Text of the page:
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USDC scam: How to get your money back?

The USD Coin (USDC) was considered a stable alternative to BUSD and USDT for a long time. After all, the issuer Circle was considered by many market observers to be much more solid. Regulatory issues also play a major role in this assessment, because Circle, unlike Tether and Binance, is fully licensed in the U.S. and is allowed to offer the stablecoin on the U.S. market.

Originally, Binance had also worked out a similar status with its partnership with Paxos, but this partnership ended this year. US authorities banned the BUSD stablecoin because doubts arose that BUSD was collateralized at all times. Allegedly, BUSD was not fully collateralized for a short time. USDC also experienced a bitter setback in March 2023, which was not due to the SEC's intervention but left investors traumatized.

In this article, we will briefly explain which crisis prepared the stage for the currently rampant USDC scams. We will also show you what to do if you are a victim of a scam and how to protect yourself from it.

The story behind the USDC scam: Circle and the SVB

Like other tech companies, Circle had deposited some of its funds with Silicon Valley Bank. Specifically, this was about $3.3 billion in cash reserves. This was only a fraction of the roughly $40 billion they managed. When it became clear that Silicon Valley Bank was likely to bankrupt, the chaos was perfect.

Shortly after the news broke, Circle had to publicly announce that it could no longer withdraw the $3.3 billion in time. This made it clear that the USD Coin was no longer fully backed by U.S. dollars, and immediately investors started dumping the stablecoin. Expecting a catastrophe, the market panicked and USDC briefly dropped to $0.85.

Several exchanges stopped USDC deposits, which did not help the situation. While investors could not then panic sell further, they still wanted to sell their positions.

The SVB depositor bailout gave Circle the money back , and USDC returned to its dollar price peg a short time later. But the attention and uncertainty in the market opened a window of opportunity for scammers. They tried to capitalize on the uncertainty among investors.

How does a USDC scam work?

As far as details are known, these are primarily targeted phishing campaigns. They aim to drain the wallet of investors who are concerned about USDC. Scammers create fake websites and promote them on social media. In particular, on Reddit, the scammers initially had great success and spread fake pages on various subreddits. However, scammers are also active on Twitter and attach themselves to various tweets in the comments section to attract potential victims.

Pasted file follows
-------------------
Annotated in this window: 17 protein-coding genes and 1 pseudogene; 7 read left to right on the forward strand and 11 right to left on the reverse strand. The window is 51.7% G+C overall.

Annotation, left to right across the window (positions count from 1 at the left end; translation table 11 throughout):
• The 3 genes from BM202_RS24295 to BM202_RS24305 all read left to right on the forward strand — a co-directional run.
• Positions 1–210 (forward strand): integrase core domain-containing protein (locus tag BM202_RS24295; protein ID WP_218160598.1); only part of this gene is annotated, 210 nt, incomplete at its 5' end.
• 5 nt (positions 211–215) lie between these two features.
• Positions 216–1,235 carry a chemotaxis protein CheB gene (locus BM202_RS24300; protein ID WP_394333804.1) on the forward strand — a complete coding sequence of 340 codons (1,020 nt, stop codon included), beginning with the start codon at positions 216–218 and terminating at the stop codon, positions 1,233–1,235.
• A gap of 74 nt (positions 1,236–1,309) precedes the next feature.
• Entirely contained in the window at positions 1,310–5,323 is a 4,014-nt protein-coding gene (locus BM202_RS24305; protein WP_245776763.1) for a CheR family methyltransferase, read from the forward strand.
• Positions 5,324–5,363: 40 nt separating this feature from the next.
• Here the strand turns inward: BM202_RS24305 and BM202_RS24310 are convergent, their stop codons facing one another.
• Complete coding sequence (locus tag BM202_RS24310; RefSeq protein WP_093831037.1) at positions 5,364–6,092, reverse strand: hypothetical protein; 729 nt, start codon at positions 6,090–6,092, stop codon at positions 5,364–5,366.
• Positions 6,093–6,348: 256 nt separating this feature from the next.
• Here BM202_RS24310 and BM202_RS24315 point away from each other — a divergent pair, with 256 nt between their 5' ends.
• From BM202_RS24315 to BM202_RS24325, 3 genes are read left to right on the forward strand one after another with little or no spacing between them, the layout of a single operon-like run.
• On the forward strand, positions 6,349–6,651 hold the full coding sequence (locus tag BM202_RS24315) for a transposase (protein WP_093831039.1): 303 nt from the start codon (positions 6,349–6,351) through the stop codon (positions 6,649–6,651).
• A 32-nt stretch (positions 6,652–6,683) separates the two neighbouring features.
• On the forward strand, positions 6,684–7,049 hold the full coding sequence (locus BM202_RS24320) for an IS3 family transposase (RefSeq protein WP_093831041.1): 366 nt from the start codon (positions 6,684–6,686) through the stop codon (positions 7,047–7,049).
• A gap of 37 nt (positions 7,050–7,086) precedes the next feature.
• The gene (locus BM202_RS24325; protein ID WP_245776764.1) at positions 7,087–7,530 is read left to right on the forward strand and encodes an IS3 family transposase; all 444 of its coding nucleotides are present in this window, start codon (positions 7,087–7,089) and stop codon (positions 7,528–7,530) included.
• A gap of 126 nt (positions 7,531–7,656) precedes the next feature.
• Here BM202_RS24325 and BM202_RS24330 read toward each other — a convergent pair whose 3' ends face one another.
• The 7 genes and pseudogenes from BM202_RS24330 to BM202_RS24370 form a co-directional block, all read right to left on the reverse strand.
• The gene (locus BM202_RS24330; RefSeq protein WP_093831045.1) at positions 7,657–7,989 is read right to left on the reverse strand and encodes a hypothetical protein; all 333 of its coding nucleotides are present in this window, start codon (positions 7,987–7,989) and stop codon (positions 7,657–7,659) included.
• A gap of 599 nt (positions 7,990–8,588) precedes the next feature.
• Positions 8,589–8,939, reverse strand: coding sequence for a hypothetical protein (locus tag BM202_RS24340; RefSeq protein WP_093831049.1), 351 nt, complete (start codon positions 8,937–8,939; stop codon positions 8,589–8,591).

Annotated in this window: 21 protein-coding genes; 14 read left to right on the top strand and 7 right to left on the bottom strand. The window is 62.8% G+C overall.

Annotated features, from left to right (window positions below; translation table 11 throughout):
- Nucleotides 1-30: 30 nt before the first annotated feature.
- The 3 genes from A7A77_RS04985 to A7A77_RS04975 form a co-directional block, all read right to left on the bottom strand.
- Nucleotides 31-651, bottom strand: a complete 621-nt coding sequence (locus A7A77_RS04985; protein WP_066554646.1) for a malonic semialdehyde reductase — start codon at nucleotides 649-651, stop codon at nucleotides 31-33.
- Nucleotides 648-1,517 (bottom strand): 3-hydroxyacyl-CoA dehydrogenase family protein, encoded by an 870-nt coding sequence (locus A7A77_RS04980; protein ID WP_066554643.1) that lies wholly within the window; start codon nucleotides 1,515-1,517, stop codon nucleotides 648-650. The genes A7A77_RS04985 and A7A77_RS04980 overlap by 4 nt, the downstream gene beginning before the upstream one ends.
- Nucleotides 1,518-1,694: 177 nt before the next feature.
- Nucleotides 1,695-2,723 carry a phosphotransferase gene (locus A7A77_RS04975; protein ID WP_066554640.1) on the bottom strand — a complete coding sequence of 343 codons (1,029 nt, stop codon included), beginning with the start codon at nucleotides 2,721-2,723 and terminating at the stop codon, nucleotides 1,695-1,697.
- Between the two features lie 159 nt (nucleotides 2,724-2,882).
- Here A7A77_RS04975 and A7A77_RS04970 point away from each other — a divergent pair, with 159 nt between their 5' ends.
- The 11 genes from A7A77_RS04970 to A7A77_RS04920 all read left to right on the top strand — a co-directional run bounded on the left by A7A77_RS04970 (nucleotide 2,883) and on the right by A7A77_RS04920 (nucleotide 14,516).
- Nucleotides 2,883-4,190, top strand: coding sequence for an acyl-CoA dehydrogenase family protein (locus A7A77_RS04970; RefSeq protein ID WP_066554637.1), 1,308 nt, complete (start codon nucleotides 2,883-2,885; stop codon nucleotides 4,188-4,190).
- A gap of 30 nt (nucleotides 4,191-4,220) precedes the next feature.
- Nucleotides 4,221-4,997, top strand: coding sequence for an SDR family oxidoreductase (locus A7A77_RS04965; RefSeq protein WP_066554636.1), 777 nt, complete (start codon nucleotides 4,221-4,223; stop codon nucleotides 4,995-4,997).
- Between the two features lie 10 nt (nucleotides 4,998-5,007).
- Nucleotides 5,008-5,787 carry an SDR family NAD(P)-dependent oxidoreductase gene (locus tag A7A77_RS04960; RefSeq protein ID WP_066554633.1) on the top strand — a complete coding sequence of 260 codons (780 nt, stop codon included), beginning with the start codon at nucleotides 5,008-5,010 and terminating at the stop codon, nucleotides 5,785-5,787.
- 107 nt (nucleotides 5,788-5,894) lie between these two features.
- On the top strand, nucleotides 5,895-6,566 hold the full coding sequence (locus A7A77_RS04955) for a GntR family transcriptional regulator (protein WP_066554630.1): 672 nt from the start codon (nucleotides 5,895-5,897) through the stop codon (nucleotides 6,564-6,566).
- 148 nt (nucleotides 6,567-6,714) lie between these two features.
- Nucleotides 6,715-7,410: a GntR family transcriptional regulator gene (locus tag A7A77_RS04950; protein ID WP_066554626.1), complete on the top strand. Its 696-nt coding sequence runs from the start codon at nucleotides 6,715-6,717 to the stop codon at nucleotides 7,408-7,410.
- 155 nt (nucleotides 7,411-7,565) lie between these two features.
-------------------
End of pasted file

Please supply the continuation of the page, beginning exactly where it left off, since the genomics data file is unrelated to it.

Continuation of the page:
For instance, the scammers pretend that Circle is holding a USDC airdrop to mitigate investors' losses. To receive the supposed gift, visitors are prompted on the page to connect their wallet and confirm a transaction. If one complies with this request, the malicious site completely empties the wallet.

Circle has publicly warned, people not to fall for the scammers. The company does not give gifts or hold airdrops.

How can you protect yourself from the USDC scam?

In principle, it helps to follow simple security recommendations. This includes, for example, using different wallets. One should be kept as cold storage, which is never connected to web applications. This is where you keep your cryptocurrencies safe. You should use a separate wallet that only provides the necessary funds when interacting with dApps or web applications. This separation between wallets minimizes losses in a worst-case scenario.

Otherwise, all the general tips on phishing apply; we go into more detail on this topic in the linked article. It is very important to note that companies like Circle do not give away Coins or Stablecoins. A stablecoin is backed by cash reserves or dollar-denominated assets. Unlike DeFi applications, the provider has no interest in such actions at all.

The same applies to all other stablecoins, such as USDT, which is issued by Tether and has an even higher market capitalization. It can be assumed that other stablecoins will also become interesting for scammers once they have achieved a corresponding success with the USDC scam.

I have fallen victim to a USDC scam, how do I get help?

If you have fallen victim to one of the scams described above, then you should contact Crypto-Tracing. We will act as private investigators for you and work in close cooperation with the lawyer Dr. Maisch, who has proven expertise in the field of cybercrime. Support during all stages of criminal proceedings is essential. Our work begins with the identification of the perpetrators, and the preparation of the criminal complaint and ends, in the best case, with the proceedings against the accused.

Crypto-Tracing follows the trail of the perpetrators and clarifies where they have transferred stolen cryptocurrencies. It is not uncommon for the perpetrators to attempt to convert the cryptos into dollars or euros via relevant exchanges. We support law enforcement agencies by documenting our investigative findings. In many cases, authorities lack expertise or personnel, resulting in valuable time being lost or cases not being adequately processed. Crypto-Tracing closes this gap and ensures that victims get a chance to recover their money.

A successful investigation and a criminal complaint are prerequisites for this. You can describe your case to us via our contact form. We will contact you promptly and discuss personally what is best to do in your case.

    Timo Züfle

    Timo is a lead investigator and cryptocurrency expert. He explains how to protect yourself from fraud and how to track down perpetrators.